Moreover, proponents of the reform argued that a public prosecution under the judiciary would be more effective than it had been under parliament. Although parliament in theory had oversight of the public prosecution, it never actually exercised this authority, nor has any minister of justice ever resigned over the office’s mistakes. Under the new law, the High Judicial Council—which consists of elected judges, senior judges from other bodies, as well as five independent members directly appointed by the king—can and likely will hold members of the public prosecution accountable for their professional mistakes, as stipulated by the Statute for Judges. To complement the new constitution’s guarantee of litigants’ right to receive compensation in case of legal errors, the court judges will also provide subsequent judicial oversight over the public prosecution. Furthermore, the new law requires the public prosecutor to draft annual reports to be published in the official gazette, thus allowing civil society and the media to play a watchdog role. This is an important mechanism that can promote the people’s oversight over public policies in Morocco in general.

Opponents of the independence of the public prosecution are mostly politicians, particularly within the 2011-2016 ruling coalition in the House of Representatives, as well as some professional associations in which many members have political affiliations. For example, although the Morocco Bar Association has called for the full independence of the judiciary from the Ministry of Justice throughout its history, in 2013 it vaguely called for keeping the public prosecution, temporarily, under the authority of the Ministry of Justice. 

The opponents of the independence of the public prosecution argued that the 2011 constitution, even though it did include several requirements concerning the independence of the judicial branch, was referring to court judges, not the public prosecutor. Article 110 stipulates that “The prosecuting magistrates must apply the law and must conform to written instructions, conforming to the law, emanating from their hierarchic authority.” This does not specify whether that authority is judicial or executive, but rather leaves it to be determined by separate laws.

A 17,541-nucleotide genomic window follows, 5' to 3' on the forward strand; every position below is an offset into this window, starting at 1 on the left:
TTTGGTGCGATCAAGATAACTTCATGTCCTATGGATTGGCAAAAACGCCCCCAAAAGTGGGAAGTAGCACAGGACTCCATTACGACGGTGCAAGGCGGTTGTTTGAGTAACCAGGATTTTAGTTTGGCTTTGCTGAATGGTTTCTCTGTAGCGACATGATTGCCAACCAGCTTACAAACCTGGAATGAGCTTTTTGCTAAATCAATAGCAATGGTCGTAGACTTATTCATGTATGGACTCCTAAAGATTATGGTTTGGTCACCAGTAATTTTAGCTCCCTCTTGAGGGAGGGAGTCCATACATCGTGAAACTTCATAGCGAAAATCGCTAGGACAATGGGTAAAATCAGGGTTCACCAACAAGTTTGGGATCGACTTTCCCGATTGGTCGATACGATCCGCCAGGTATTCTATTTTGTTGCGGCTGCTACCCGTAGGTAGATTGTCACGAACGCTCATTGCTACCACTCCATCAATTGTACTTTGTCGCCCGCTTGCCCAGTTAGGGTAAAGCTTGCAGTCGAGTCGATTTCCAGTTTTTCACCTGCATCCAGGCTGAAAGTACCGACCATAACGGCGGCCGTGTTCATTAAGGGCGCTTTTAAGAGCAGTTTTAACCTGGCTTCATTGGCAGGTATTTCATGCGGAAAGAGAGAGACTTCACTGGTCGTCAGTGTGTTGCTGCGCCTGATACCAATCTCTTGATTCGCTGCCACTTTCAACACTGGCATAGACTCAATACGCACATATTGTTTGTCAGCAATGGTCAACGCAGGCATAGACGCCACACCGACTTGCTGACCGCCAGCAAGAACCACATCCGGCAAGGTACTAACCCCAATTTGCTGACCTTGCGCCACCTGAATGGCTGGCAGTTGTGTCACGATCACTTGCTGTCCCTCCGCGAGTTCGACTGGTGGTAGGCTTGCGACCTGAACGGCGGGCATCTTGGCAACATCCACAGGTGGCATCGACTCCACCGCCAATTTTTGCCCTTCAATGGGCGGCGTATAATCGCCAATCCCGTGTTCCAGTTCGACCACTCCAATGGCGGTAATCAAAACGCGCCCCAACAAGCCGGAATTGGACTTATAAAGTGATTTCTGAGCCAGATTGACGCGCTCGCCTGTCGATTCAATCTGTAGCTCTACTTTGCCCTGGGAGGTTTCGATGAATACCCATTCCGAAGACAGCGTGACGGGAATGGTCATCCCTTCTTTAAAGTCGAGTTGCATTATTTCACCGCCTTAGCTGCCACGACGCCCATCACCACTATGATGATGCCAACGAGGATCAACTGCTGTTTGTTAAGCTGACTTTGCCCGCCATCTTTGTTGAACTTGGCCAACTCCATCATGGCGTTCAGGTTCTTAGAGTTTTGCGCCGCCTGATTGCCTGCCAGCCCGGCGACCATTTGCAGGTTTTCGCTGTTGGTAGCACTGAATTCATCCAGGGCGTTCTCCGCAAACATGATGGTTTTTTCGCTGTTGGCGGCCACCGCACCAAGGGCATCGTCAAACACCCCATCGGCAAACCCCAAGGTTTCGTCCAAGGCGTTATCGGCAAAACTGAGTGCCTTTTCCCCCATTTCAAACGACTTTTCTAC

More significantly, they argued that having the public prosecution independent from the executive branch will obstruct implementing policies the government sets on crime, as it would no longer have the legal means to oblige the attorney-general to enforce them. Under the new law, the attorney-general is a judicial figure directly appointed by the king, and as such cannot be summoned by parliament for questioning, as this would be contrary to judicial independence. The minister of justice, who formerly oversaw the office, can be brought before parliament at any time and, as a member of a political party appointed by elected officials, is also accountable to the public via parliamentary elections.

Now that the independence of the public prosecution has been implemented, it remains to be seen whether the body can strike a balance between protecting human rights and freedoms while cracking down on crime and corruption through transparent, fully constitutional, and legal measures that follow international best practices on public prosecution work.

* This article was translated from Arabic.

Abdellatif Chentouf is a Moroccan judge and professor at the Faculty of Law in Rabat and Sala, and is head of the Morocco Judges’ Club.